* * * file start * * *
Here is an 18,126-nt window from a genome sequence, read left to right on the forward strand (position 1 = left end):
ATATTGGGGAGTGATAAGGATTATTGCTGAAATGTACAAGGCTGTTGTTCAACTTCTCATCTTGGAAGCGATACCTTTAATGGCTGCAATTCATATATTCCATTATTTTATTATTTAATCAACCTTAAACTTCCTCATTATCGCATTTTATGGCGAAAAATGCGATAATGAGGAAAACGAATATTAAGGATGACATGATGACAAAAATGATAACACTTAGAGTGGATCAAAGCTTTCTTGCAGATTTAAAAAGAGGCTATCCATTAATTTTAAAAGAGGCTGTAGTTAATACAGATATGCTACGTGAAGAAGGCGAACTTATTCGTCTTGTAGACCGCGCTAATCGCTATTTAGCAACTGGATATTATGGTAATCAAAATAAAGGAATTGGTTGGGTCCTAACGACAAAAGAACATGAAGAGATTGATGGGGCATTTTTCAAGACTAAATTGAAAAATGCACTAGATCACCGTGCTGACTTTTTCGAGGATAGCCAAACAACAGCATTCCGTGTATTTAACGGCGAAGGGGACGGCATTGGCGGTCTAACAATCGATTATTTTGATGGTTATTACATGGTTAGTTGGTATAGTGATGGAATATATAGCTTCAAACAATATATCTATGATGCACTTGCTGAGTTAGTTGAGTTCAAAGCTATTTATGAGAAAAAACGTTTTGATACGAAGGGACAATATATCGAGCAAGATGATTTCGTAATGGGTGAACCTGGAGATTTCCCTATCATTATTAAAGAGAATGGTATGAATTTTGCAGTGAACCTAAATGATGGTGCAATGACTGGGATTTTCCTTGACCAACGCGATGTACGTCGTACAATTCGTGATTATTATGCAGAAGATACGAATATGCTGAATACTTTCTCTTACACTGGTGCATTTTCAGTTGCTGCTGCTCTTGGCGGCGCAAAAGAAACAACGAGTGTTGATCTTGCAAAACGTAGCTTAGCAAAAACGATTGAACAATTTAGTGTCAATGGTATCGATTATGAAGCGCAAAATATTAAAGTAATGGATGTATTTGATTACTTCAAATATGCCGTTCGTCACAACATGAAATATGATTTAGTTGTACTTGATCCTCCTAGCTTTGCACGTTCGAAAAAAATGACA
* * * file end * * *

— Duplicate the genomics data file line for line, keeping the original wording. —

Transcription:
Here is an 18,126-nt window from a genome sequence, read left to right on the forward strand (position 1 = left end):
ATATTGGGGAGTGATAAGGATTATTGCTGAAATGTACAAGGCTGTTGTTCAACTTCTCATCTTGGAAGCGATACCTTTAATGGCTGCAATTCATATATTCCATTATTTTATTATTTAATCAACCTTAAACTTCCTCATTATCGCATTTTATGGCGAAAAATGCGATAATGAGGAAAACGAATATTAAGGATGACATGATGACAAAAATGATAACACTTAGAGTGGATCAAAGCTTTCTTGCAGATTTAAAAAGAGGCTATCCATTAATTTTAAAAGAGGCTGTAGTTAATACAGATATGCTACGTGAAGAAGGCGAACTTATTCGTCTTGTAGACCGCGCTAATCGCTATTTAGCAACTGGATATTATGGTAATCAAAATAAAGGAATTGGTTGGGTCCTAACGACAAAAGAACATGAAGAGATTGATGGGGCATTTTTCAAGACTAAATTGAAAAATGCACTAGATCACCGTGCTGACTTTTTCGAGGATAGCCAAACAACAGCATTCCGTGTATTTAACGGCGAAGGGGACGGCATTGGCGGTCTAACAATCGATTATTTTGATGGTTATTACATGGTTAGTTGGTATAGTGATGGAATATATAGCTTCAAACAATATATCTATGATGCACTTGCTGAGTTAGTTGAGTTCAAAGCTATTTATGAGAAAAAACGTTTTGATACGAAGGGACAATATATCGAGCAAGATGATTTCGTAATGGGTGAACCTGGAGATTTCCCTATCATTATTAAAGAGAATGGTATGAATTTTGCAGTGAACCTAAATGATGGTGCAATGACTGGGATTTTCCTTGACCAACGCGATGTACGTCGTACAATTCGTGATTATTATGCAGAAGATACGAATATGCTGAATACTTTCTCTTACACTGGTGCATTTTCAGTTGCTGCTGCTCTTGGCGGCGCAAAAGAAACAACGAGTGTTGATCTTGCAAAACGTAGCTTAGCAAAAACGATTGAACAATTTAGTGTCAATGGTATCGATTATGAAGCGCAAAATATTAAAGTAATGGATGTATTTGATTACTTCAAATATGCCGTTCGTCACAACATGAAATATGATTTAGTTGTACTTGATCCTCCTAGCTTTGCACGTTCGAAAAAAATGACA